League Sponsored ERA efforts on hold

It was a year ago in July 2009 that Lee Luebbe, Vice-president of the League of Women Voters of Henderson County, met with the AAUW branch members in Hendersonville during their summer meeting. Lee requested AAUW NC support in the League’s effort to educate citizens in NC about the ERA and the need to pass the legislation in NC.

The AAUW NC Board approved a resolution in support of this effort.

Recently at the State LWV Council meeting, the League delegates agreed to temporarily postpone the idea of working as a lead organization to muster support for the ERA in NC at this time.

The general consensus was that the economic situation in our State has consumed the attention of the General Assembly and that taxes and jobs are the pieces of legislation which are likely to receive priority attention of the legislators in 2011. To gain the attention of several legislators at this time to introduce bills to support the passage of the ERA seemed to be futile.

Some Leagues will continue to pursue educating their own members but the League’s work as an umbrella organization, leading other groups such as AAUW in this legislative effort, is temporarily on hold.

The League is confident that there will be a more appropriate time to launch a coordinated effort to pass the ERA in NC and promises to reestablish a partnership with AAUW NC to that end.

But work is continuing


By Roberta Madden, ERA Chair, AAUW-Asheville

Women are not included in the U.S. Constitution except for the right to vote. For every legislative battle, we have to start all over again–and hard-won victories (such as Title IX) may be eroded when the makeup of Congress changes. One of the clearest examples of why we need bedrock constitutional protection is the persistence of gross pay inequities. Over the last several decades, women have averaged only around three-quarters of what men with the same education and the same jobs have earned.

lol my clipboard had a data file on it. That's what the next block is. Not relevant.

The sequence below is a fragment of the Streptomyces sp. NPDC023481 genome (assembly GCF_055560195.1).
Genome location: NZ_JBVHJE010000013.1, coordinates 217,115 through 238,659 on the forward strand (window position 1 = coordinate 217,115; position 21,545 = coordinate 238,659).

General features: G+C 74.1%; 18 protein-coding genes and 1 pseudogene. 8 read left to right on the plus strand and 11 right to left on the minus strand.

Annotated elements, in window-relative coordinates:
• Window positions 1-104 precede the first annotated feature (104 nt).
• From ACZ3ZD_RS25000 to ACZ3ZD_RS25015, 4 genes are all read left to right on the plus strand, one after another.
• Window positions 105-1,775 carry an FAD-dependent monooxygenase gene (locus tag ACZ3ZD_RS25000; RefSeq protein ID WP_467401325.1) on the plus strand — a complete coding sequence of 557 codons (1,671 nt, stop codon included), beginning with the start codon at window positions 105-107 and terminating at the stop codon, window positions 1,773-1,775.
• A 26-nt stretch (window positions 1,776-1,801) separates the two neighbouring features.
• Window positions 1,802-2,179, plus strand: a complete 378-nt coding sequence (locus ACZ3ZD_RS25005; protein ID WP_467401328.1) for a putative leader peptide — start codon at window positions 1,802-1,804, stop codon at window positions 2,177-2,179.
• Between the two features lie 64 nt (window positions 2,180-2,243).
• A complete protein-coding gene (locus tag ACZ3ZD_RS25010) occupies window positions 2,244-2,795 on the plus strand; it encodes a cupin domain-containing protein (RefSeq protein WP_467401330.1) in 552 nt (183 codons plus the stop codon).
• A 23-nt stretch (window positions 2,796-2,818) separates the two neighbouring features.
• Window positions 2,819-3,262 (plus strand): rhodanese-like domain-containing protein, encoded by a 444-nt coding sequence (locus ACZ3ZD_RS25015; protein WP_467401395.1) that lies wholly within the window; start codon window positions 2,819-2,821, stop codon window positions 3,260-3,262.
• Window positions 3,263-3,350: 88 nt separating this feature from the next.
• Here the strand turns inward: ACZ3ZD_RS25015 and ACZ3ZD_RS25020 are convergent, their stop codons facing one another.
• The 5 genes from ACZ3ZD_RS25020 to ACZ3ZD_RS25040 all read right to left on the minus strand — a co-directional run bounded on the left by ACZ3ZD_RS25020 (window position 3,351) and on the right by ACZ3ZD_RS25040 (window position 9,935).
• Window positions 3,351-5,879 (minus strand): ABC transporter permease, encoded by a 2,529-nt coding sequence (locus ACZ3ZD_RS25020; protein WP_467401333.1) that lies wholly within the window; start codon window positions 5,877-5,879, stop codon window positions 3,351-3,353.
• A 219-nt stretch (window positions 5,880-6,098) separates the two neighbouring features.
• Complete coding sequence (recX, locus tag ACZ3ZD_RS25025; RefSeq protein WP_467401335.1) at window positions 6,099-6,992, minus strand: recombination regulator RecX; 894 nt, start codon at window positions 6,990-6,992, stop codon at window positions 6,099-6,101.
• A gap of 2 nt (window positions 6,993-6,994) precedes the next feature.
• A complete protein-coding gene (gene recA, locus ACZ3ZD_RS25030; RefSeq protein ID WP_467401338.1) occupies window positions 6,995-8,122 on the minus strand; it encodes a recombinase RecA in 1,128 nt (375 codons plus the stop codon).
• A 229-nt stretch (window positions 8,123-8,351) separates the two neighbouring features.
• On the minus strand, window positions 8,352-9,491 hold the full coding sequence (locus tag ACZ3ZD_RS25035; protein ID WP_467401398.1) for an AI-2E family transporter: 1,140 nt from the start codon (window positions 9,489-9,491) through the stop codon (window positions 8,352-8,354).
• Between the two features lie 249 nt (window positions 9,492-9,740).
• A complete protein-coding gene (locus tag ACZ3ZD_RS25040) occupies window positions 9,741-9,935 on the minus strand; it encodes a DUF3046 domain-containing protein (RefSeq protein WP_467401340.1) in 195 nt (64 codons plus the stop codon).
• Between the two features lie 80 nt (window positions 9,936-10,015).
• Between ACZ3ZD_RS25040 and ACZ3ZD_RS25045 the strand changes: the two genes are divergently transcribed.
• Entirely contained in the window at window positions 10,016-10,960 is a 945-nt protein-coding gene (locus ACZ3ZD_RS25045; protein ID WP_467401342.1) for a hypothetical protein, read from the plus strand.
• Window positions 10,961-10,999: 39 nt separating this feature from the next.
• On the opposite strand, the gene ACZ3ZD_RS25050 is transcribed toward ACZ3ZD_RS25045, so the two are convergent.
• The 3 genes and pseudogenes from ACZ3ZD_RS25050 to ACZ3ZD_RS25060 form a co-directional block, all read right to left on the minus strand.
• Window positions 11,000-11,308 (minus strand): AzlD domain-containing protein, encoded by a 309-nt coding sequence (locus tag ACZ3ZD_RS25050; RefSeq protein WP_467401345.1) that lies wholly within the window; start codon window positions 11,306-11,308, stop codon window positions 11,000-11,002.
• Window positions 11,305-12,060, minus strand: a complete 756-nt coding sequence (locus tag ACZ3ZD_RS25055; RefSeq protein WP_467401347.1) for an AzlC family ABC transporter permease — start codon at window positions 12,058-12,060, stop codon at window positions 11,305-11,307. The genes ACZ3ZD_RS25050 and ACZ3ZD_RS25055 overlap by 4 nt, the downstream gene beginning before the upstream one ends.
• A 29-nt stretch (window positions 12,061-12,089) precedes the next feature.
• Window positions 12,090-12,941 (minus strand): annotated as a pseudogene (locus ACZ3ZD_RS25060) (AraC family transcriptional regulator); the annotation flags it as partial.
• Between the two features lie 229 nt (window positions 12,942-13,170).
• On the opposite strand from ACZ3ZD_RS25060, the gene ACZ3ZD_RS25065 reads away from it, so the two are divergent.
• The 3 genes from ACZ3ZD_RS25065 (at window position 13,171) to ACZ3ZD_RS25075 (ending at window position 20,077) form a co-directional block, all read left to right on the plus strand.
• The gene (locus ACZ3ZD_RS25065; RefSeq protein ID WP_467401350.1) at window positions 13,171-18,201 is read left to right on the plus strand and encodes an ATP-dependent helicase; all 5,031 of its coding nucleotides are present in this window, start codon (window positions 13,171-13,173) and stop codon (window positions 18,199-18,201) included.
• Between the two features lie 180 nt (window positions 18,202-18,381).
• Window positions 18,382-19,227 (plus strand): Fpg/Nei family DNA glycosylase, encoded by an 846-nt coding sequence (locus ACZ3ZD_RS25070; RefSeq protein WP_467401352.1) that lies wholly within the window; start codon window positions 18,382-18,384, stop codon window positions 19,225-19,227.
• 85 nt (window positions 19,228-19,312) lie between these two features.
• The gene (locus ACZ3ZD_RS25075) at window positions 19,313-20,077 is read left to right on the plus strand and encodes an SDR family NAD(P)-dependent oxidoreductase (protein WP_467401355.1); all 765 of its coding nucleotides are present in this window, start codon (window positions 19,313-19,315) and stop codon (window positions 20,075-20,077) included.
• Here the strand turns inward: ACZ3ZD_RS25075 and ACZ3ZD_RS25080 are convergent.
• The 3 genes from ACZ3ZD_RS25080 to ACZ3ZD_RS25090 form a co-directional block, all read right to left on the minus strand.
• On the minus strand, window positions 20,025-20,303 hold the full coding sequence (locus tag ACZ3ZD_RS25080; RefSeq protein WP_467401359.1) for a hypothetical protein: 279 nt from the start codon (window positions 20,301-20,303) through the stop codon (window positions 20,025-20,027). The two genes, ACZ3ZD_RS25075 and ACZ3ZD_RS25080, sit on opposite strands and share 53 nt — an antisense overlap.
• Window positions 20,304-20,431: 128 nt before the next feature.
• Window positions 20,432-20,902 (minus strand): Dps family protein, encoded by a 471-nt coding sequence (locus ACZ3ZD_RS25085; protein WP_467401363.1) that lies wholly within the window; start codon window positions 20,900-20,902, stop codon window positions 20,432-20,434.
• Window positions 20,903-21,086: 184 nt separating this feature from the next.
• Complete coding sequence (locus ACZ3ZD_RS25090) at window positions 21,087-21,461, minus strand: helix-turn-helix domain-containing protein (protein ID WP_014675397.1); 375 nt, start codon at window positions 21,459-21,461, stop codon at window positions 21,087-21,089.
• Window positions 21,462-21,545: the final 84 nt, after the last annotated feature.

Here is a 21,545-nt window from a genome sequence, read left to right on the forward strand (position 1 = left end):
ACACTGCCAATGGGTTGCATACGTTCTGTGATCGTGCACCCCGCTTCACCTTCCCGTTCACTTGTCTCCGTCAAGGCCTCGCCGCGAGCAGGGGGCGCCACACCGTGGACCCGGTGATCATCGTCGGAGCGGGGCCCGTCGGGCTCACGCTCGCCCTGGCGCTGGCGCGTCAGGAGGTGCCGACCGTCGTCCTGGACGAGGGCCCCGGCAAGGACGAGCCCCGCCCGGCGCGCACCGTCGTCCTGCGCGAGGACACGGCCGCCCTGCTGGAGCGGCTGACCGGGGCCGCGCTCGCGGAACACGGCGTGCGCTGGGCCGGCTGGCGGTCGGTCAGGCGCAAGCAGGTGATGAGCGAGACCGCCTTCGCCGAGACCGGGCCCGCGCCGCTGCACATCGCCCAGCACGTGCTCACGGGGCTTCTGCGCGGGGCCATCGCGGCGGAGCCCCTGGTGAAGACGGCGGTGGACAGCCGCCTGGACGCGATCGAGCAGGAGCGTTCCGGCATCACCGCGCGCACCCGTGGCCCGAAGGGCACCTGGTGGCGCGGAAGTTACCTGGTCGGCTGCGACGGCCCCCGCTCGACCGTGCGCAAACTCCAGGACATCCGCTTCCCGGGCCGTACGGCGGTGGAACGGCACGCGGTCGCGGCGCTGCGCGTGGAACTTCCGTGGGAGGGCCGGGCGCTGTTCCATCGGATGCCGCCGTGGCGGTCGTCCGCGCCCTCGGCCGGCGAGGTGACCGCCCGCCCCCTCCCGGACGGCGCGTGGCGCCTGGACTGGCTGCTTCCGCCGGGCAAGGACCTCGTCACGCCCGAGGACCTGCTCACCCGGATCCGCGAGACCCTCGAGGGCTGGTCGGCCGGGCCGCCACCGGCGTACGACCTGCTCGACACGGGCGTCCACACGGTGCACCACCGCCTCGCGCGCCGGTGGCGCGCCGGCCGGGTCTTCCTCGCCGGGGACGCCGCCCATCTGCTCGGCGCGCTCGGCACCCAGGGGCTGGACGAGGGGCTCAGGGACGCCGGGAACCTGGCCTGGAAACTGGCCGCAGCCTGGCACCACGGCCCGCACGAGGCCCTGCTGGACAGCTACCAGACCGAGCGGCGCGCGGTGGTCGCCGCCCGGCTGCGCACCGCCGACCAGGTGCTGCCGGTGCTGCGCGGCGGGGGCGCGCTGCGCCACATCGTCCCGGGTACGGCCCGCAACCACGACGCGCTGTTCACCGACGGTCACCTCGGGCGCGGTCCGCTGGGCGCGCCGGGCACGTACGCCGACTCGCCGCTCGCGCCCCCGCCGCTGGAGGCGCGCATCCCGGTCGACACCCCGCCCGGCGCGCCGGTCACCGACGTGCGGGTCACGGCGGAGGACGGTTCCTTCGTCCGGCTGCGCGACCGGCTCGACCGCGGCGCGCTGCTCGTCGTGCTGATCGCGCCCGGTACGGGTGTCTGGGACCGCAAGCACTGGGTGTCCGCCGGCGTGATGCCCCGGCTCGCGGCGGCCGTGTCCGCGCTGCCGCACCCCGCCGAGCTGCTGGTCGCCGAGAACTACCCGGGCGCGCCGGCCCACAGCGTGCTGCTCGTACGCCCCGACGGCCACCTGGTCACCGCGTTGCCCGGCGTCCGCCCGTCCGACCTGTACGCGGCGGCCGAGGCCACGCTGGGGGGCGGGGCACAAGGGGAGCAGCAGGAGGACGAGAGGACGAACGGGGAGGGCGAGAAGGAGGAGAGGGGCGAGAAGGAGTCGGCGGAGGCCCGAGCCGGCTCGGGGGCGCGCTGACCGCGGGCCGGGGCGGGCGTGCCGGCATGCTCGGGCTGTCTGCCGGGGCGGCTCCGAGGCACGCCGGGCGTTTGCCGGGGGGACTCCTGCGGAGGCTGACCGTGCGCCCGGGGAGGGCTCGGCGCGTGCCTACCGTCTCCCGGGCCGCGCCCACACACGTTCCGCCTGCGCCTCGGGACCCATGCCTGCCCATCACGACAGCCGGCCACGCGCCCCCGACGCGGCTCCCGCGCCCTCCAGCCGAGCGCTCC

The Equal Rights Amendment, first introduced in Congress in 1923, was approved by the House in 1971 and the Senate in 1972, with a seven-year deadline on ratification. The deadline was later extended to 10 years, but the ERA fell three states short of victory in 1982. Having failed to win 38 states by the deadline, we believed the amendment was dead and the process would have to begin again.

But in 1992, a major development occurred that resurrected the original ERA. That year, the Madison Amendment concerning congressional pay raises won ratification after 203 years, reported the ERA campaign website (www.eracampaign.net). 
The 27th Amendment’s incorporation into the Constitution after such a long delay signals the continuing viability of the ERA, especially as mention of a deadline is not included in the text of the amendment. 
ERA supporters have now adopted the “three-state strategy,” an attempt to have three more states ratify the amendment and challenge the deadline.

Recently I moved to North Carolina from Louisiana, where I worked actively for the ERA, testifying in legislative committees and helping to organize women from various groups across the state. In my new adopted state, I hope to work with women interested to form a grassroots movement for the ERA. Let’s establish a network of individuals throughout the state to lobby our House members and senators regularly about ratifying the ERA and to recruit others to do so. If you are interested, please contact Robertamadden@yahoo.com or at 828.669.2757.